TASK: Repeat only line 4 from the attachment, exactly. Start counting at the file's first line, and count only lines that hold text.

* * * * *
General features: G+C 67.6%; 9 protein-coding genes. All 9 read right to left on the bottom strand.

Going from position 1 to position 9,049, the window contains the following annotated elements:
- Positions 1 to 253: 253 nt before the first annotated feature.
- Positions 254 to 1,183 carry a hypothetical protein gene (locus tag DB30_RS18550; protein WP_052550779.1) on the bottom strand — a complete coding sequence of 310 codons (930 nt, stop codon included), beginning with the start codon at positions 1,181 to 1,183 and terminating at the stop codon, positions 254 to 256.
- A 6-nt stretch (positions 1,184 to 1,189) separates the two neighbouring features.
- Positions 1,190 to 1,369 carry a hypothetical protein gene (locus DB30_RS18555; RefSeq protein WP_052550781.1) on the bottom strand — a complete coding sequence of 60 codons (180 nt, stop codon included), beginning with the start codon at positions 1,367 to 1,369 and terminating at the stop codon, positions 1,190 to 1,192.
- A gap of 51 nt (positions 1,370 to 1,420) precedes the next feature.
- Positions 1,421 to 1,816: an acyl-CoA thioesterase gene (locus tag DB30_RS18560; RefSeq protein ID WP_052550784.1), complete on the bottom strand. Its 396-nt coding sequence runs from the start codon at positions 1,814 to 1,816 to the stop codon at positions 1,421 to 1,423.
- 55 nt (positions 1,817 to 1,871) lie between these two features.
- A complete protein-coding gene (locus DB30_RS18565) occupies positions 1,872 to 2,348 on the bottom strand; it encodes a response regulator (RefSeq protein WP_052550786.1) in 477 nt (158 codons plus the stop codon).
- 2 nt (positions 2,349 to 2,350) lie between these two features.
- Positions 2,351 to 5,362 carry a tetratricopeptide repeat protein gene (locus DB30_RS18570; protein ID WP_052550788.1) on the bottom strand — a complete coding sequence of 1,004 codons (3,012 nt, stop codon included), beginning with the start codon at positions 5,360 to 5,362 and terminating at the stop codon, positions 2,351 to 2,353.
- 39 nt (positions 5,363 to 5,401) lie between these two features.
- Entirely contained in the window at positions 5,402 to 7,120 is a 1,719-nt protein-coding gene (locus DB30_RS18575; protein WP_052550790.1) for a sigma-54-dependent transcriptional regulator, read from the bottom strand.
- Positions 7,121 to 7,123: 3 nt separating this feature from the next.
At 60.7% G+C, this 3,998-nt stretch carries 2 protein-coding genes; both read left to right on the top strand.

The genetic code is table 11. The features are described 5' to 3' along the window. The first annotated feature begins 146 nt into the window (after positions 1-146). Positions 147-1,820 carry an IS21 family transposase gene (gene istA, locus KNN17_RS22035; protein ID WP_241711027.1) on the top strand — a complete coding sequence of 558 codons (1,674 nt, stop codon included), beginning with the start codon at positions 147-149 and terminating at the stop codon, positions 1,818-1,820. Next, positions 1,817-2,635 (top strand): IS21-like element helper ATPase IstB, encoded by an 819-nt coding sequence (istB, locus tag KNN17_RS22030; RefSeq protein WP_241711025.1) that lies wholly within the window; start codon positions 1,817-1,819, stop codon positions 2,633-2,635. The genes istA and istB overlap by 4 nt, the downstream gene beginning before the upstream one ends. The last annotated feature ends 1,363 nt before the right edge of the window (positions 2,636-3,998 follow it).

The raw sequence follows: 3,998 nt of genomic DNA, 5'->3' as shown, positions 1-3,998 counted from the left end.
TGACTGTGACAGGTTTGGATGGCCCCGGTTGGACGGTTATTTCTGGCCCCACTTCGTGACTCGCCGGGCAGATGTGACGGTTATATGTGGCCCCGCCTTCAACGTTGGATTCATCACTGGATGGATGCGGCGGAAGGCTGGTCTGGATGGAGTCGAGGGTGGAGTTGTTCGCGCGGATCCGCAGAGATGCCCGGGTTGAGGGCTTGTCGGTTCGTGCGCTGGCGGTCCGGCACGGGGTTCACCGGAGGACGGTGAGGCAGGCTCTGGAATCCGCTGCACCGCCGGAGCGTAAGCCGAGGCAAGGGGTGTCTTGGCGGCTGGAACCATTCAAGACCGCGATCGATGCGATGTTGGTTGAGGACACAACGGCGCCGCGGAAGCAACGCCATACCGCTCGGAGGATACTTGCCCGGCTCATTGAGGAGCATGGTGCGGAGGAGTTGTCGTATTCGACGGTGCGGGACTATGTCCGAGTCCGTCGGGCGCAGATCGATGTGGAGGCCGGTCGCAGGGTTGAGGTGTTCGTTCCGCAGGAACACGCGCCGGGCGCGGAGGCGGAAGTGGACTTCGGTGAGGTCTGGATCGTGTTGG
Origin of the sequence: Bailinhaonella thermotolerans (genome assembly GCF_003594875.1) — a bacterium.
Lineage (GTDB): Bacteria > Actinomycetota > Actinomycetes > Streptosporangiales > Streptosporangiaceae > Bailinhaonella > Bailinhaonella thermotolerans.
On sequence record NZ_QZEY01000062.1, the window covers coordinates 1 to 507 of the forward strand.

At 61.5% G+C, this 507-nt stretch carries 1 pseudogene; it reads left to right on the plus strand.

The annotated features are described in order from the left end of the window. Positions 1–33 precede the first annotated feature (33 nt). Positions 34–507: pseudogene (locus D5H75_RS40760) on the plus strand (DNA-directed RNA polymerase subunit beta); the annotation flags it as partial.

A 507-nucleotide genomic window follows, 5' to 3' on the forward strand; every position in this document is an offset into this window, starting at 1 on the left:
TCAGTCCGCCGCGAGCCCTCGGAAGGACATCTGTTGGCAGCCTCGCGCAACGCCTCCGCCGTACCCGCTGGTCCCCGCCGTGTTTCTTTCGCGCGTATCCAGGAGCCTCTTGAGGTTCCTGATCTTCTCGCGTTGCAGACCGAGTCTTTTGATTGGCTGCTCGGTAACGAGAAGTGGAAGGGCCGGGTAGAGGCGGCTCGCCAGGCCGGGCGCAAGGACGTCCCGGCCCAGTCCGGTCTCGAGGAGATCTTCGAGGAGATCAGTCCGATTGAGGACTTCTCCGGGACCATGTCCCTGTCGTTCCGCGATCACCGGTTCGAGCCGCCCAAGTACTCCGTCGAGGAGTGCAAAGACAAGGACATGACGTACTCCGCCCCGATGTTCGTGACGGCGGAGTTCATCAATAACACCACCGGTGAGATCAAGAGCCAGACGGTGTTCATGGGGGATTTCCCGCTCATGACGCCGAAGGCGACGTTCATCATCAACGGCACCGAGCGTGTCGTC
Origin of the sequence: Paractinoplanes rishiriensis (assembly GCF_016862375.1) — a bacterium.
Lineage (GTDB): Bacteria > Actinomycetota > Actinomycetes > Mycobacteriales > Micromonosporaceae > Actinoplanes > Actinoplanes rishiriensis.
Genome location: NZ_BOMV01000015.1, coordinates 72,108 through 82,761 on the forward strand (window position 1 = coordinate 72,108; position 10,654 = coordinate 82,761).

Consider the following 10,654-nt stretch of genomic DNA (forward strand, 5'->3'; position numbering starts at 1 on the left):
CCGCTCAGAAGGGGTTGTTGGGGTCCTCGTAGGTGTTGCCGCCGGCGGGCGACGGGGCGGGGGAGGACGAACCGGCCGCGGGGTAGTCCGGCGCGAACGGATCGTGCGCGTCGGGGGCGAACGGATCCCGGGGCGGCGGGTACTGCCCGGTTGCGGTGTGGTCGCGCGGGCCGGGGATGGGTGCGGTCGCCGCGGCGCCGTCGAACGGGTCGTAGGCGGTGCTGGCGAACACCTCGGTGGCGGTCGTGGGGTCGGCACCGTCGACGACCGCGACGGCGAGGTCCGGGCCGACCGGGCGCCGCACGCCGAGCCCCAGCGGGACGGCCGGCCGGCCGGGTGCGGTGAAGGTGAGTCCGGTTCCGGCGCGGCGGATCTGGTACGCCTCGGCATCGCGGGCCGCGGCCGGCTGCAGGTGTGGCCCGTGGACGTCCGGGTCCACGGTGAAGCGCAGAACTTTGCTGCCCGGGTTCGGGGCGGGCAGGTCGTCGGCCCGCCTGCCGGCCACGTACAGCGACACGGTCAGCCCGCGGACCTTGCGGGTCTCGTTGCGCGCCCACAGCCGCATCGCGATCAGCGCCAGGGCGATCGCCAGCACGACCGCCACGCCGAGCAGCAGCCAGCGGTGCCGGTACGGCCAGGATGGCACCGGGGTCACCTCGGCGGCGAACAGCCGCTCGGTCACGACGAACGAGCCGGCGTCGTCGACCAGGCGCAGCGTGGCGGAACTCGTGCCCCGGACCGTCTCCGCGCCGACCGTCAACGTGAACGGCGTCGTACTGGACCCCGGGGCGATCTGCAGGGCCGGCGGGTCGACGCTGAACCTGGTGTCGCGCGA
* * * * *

- Positions 254 to 1,183 carry a hypothetical protein gene (locus tag DB30_RS18550; protein WP_052550779.1) on the bottom strand — a complete coding sequence of 310 codons (930 nt, stop codon included), beginning with the start codon at positions 1,181 to 1,183 and terminating at the stop codon, positions 254 to 256.